26 марта 2014 17:35

Intel buys fitness-tracking band maker Basis

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Intel on Tuesday announced it has bought fitness-tracking band maker Basis Science as part of a move into the hot wearable computing market, AFP reports. The California-based chip maker did not disclose how much it paid for Basis, which makes a strap-on wrist band that captures data such as heart rate, activity, and sleep to help people live healthier. Information is synched wirelessly with applications on smartphones. Wearable computing has been a hot trend thanks to inexpensive sensors that can be built into formerly dump items and to increasingly powerful smartphones that can be used to analyze data collected. Health and fitness have been early markets for lifestyle-tracking devices such as Up and Fitbit. "The acquisition of Basis Science provides immediate entry into the market with a leader in health tracking for wearable devices," said Intel vice president Mike Bell, general manager of the company's New Devices Group. "As we accelerate our position in wearables, we will build upon this foundation to deliver products that bring people greater utility and value." Buying Basis speeds up Intel's move into wearable computing, according to the chip maker. Basis bands will continue to be sold at stores. "The acquisition brings access to Intel resources, expertise and global scale as we work together to explore new possibilities of wearable technology," said former Basis chief executive Jef Holove, now a New Devices Group general manager.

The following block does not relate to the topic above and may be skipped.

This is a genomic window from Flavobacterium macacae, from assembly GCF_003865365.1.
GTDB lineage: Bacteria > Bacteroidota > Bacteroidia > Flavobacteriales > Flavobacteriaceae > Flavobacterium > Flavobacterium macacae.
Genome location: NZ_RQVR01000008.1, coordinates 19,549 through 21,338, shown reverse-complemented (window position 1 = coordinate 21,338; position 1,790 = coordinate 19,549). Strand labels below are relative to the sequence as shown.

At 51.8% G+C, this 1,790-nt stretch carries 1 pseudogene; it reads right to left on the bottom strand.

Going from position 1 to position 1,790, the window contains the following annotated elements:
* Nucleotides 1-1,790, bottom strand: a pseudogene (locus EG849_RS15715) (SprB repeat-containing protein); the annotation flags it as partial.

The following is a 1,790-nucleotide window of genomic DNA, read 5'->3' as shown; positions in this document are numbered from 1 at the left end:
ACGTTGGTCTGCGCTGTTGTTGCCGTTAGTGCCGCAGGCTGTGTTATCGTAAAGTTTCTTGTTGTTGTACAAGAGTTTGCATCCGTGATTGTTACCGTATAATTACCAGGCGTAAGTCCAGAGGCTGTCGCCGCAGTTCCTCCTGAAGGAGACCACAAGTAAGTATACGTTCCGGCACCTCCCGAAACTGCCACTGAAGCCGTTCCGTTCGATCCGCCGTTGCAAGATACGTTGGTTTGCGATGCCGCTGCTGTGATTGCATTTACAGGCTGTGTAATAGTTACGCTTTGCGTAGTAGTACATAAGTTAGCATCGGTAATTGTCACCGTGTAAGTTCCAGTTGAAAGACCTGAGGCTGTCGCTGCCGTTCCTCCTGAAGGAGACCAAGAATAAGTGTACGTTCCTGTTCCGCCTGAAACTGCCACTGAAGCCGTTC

Intel on Tuesday announced it has bought fitness-tracking band maker Basis Science as part of a move into the hot wearable computing market, AFP reports. The California-based chip maker did not disclose how much it paid for Basis, which makes a strap-on wrist band that captures data such as heart rate, activity, and sleep to help people live healthier. Information is synched wirelessly with applications on smartphones. Wearable computing has been a hot trend thanks to inexpensive sensors that can be built into formerly dump items and to increasingly powerful smartphones that can be used to analyze data collected. Health and fitness have been early markets for lifestyle-tracking devices such as Up and Fitbit. "The acquisition of Basis Science provides immediate entry into the market with a leader in health tracking for wearable devices," said Intel vice president Mike Bell, general manager of the company's New Devices Group. "As we accelerate our position in wearables, we will build upon this foundation to deliver products that bring people greater utility and value." Buying Basis speeds up Intel's move into wearable computing, according to the chip maker. Basis bands will continue to be sold at stores. "The acquisition brings access to Intel resources, expertise and global scale as we work together to explore new possibilities of wearable technology," said former Basis chief executive Jef Holove, now a New Devices Group general manager.
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